Market View: Dividends—Will the (Global) Force Awaken?
A Note about Risk: The value of investments in equity securities will fluctuate in response to general economic conditions and to changes in the prospects of particular companies and/or sectors in the economy.
Dividends are not guaranteed and may be increased, decreased, or suspended altogether at the discretion of the issuing company.
Foreign securities generally pose greater risk than domestic securities, including greater price fluctuations and higher transaction costs. Foreign investments also may be affected by changes in currency rates or currency controls. With respect to certain foreign countries, there is a possibility of nationalization, expropriation, or confiscatory taxation, imposition of withholding or other taxes, and political or social instability that could affect investments in those countries. The securities markets of emerging countries tend to be less liquid, to be especially subject to greater price volatility, to have a smaller market capitalization, and to have less government regulation, and may not be subject to as extensive and frequent accounting, financial, and other reporting requirements as securities issued in more developed countries. Further, investing in the securities of issuers located in certain emerging countries may present a greater risk of loss resulting from problems in security registration and custody or substantial economic or political disruptions. Foreign currency exchange rates may fluctuate significantly over short periods of time. They generally are determined by supply and demand in the foreign exchange markets and relative merits of investments in different countries, actual or perceived changes in interest rates, and other complex factors. Currency exchange rates also can be affected unpredictably by intervention (or the failure to intervene) by U.S. or foreign governments or central banks, or by currency controls or political developments. No investing strategy can overcome all market volatility or guarantee future results.
The value of an investment in fixed-income securities will change as interest rates fluctuate and in response to market movements. As interest rates fall, the prices of debt securities tend to rise. As rates rise, prices tend to fall.
Treasuries are debt securities issued by the U.S. government and secured by its full faith and credit. Income from Treasury securities is exempt from state and local taxes. Although U.S. government securities are guaranteed as to payments of interest and principal, their market prices are not guaranteed and will fluctuate in response to market movements.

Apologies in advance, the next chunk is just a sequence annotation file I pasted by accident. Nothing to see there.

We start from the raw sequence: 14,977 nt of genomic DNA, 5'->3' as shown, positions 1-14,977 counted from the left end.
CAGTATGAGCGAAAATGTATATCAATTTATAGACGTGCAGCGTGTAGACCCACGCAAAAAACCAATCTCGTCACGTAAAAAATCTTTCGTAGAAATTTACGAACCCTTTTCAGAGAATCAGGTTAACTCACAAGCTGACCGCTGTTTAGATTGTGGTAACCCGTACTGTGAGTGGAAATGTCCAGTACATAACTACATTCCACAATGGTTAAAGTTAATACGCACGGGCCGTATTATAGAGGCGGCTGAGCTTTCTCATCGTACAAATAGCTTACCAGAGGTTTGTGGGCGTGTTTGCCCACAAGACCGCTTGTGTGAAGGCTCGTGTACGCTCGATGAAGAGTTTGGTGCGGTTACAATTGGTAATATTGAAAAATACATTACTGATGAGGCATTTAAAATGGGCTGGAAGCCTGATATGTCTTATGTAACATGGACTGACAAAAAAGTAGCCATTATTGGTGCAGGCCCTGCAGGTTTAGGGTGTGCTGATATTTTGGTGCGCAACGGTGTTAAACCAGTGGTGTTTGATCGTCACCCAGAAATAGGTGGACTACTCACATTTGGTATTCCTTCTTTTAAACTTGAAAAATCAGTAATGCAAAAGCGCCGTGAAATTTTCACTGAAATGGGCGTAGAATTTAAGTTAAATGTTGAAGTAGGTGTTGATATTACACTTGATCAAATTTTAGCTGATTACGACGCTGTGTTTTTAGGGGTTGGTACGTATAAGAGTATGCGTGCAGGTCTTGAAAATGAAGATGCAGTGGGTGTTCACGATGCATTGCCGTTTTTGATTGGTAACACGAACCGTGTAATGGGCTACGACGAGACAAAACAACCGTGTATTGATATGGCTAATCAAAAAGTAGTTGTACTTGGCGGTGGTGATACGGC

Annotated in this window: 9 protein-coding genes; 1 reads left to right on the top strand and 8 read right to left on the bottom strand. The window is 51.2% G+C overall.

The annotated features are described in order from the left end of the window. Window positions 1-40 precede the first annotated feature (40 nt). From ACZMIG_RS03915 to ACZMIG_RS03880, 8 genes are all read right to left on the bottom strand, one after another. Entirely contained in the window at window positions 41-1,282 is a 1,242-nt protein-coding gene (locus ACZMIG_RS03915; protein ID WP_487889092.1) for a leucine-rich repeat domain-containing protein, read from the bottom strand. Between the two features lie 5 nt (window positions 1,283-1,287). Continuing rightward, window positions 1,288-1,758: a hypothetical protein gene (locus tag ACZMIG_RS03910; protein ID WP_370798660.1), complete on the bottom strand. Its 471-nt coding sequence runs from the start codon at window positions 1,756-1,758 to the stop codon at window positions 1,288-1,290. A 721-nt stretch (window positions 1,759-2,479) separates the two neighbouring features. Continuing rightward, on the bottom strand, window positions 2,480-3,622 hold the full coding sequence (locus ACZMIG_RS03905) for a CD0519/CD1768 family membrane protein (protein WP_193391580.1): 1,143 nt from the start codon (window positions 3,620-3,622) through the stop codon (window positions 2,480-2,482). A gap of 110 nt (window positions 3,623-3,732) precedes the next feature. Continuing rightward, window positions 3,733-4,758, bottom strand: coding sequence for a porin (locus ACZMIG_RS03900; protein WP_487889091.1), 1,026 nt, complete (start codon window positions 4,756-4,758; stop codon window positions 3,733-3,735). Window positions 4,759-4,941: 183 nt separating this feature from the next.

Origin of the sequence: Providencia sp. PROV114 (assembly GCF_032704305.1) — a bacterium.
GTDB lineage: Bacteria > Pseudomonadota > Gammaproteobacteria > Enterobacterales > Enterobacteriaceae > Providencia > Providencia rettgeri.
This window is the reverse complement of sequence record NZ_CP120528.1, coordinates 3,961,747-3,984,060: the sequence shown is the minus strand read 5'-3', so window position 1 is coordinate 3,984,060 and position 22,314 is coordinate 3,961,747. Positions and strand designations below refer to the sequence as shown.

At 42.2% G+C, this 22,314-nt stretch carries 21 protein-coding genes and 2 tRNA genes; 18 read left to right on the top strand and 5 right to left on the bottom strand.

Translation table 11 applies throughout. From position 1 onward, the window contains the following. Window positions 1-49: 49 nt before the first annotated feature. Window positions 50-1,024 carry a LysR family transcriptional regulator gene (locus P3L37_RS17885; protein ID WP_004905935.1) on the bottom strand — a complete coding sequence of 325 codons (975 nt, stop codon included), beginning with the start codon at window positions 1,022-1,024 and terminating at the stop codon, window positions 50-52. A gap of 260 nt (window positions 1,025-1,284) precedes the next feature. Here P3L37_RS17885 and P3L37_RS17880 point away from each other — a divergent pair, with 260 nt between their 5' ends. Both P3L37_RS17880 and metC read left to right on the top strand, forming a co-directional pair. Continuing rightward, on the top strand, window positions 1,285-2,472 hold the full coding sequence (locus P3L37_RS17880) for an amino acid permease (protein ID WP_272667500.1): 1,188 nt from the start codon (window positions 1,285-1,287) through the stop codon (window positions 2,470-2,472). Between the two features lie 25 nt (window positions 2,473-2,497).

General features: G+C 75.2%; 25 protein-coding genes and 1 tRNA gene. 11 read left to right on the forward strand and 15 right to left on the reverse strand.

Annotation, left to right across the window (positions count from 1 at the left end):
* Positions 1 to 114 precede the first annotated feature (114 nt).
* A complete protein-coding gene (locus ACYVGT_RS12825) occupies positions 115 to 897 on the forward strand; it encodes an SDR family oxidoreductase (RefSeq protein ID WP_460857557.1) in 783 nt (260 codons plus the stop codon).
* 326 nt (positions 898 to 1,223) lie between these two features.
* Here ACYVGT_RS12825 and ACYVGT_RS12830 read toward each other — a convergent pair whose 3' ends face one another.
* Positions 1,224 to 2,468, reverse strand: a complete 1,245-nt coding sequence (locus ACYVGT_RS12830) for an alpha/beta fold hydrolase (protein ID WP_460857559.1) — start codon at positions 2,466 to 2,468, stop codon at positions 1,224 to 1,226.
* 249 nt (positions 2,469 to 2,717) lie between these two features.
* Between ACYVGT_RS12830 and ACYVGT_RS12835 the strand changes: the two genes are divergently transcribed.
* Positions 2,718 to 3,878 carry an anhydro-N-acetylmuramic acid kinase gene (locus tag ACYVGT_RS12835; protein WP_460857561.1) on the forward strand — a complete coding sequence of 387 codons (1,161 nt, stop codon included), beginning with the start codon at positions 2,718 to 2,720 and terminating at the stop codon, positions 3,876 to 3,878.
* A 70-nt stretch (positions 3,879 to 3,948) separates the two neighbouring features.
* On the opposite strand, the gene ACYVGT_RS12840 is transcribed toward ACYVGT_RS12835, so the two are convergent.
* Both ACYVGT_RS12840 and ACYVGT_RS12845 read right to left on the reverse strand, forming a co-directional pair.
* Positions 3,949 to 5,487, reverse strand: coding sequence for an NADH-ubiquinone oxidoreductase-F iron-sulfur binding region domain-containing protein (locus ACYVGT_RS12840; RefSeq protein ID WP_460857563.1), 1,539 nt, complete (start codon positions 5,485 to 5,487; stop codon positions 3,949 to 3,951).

Dividend yield is a ratio that reflects how much a company pays in equity dividends relative to the price of its stock.
Dividend policy: A stock is classified as a dividend payer if it paid a cash dividend any time during the previous 12 months, a dividend grower if it initiated or raised its cash dividend at any time during the previous 12 months, and a non-dividend payer if it did not pay a cash dividend at any time during the previous 12 months.
Forward price-to-earnings ratio: Stock analysts calculate a forward price-to-earnings [P/E] ratio by dividing a stock's current price by estimated future earnings per share. Some forward P/Es are calculated based on estimated earnings for the next four quarters, while others use actual earnings from the past two quarters with estimated earnings for the next two. A forward P/E may help you evaluate the current price of a stock in relation to what you can reasonably expect to happen in the near future. In contrast, a trailing P/E is based exclusively on past performance.
The MSCI EAFE Index (Europe, Australasia, Far East) is a free float-adjusted market capitalization index that is designed to measure the equity market performance of developed markets, excluding the United States and Canada. The MSCI EAFE Index consists of the following 21 developed market country indexes: Australia, Austria, Belgium, Denmark, Finland, France, Germany, Hong Kong, Ireland, Israel, Italy, Japan, the Netherlands, New Zealand, Norway, Portugal, Singapore, Spain, Sweden, Switzerland, and the United Kingdom.
The S&P 500® Index is widely regarded as the standard for measuring large cap U.S. stock market performance and includes a representative sample of leading companies in leading industries.
Indexes are unmanaged, do not reflect the deduction of fees or expenses, and are not available for direct investment.
The opinions in Market View are as of the date of publication, are subject to change based on subsequent developments, and may not reflect the views of the firm as a whole. The material is not intended to be relied upon as a forecast, research, or investment advice, is not a recommendation or offer to buy or sell any securities or to adopt any investment strategy, and is not intended to predict or depict the performance of any investment. Readers should not assume that investments in companies, securities, sectors, and/or markets described were or will be profitable. Investing involves risk, including possible loss of principal. This document is prepared based on the information Lord Abbett deems reliable; however, Lord Abbett does not warrant the accuracy and completeness of the information. Investors should consult with a financial advisor prior to making an investment decision.